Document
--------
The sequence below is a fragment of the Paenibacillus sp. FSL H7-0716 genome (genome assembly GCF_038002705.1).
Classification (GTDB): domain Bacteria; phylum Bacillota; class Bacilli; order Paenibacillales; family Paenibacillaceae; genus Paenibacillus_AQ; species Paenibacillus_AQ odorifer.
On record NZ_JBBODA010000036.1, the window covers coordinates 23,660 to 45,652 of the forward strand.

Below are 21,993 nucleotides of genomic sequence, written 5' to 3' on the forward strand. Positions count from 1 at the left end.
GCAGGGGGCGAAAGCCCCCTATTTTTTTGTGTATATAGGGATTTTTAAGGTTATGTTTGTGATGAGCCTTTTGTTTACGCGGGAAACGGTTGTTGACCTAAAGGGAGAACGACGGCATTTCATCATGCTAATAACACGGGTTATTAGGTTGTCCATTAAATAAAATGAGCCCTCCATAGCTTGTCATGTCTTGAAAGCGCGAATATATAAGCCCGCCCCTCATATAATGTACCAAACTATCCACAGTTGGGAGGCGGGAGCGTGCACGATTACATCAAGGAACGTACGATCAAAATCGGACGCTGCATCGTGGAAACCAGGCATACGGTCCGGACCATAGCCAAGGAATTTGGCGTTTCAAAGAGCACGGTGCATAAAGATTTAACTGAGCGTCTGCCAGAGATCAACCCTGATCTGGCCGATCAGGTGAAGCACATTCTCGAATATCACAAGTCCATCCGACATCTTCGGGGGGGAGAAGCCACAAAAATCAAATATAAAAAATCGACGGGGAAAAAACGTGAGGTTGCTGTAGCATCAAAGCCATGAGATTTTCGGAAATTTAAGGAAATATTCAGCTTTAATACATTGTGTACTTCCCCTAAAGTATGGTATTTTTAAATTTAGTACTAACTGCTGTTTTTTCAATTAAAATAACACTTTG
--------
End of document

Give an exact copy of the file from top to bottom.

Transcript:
The sequence below is a fragment of the Paenibacillus sp. FSL H7-0716 genome (genome assembly GCF_038002705.1).
Classification (GTDB): domain Bacteria; phylum Bacillota; class Bacilli; order Paenibacillales; family Paenibacillaceae; genus Paenibacillus_AQ; species Paenibacillus_AQ odorifer.
On record NZ_JBBODA010000036.1, the window covers coordinates 23,660 to 45,652 of the forward strand.

Below are 21,993 nucleotides of genomic sequence, written 5' to 3' on the forward strand. Positions count from 1 at the left end.
GCAGGGGGCGAAAGCCCCCTATTTTTTTGTGTATATAGGGATTTTTAAGGTTATGTTTGTGATGAGCCTTTTGTTTACGCGGGAAACGGTTGTTGACCTAAAGGGAGAACGACGGCATTTCATCATGCTAATAACACGGGTTATTAGGTTGTCCATTAAATAAAATGAGCCCTCCATAGCTTGTCATGTCTTGAAAGCGCGAATATATAAGCCCGCCCCTCATATAATGTACCAAACTATCCACAGTTGGGAGGCGGGAGCGTGCACGATTACATCAAGGAACGTACGATCAAAATCGGACGCTGCATCGTGGAAACCAGGCATACGGTCCGGACCATAGCCAAGGAATTTGGCGTTTCAAAGAGCACGGTGCATAAAGATTTAACTGAGCGTCTGCCAGAGATCAACCCTGATCTGGCCGATCAGGTGAAGCACATTCTCGAATATCACAAGTCCATCCGACATCTTCGGGGGGGAGAAGCCACAAAAATCAAATATAAAAAATCGACGGGGAAAAAACGTGAGGTTGCTGTAGCATCAAAGCCATGAGATTTTCGGAAATTTAAGGAAATATTCAGCTTTAATACATTGTGTACTTCCCCTAAAGTATGGTATTTTTAAATTTAGTACTAACTGCTGTTTTTTCAATTAAAATAACACTTTG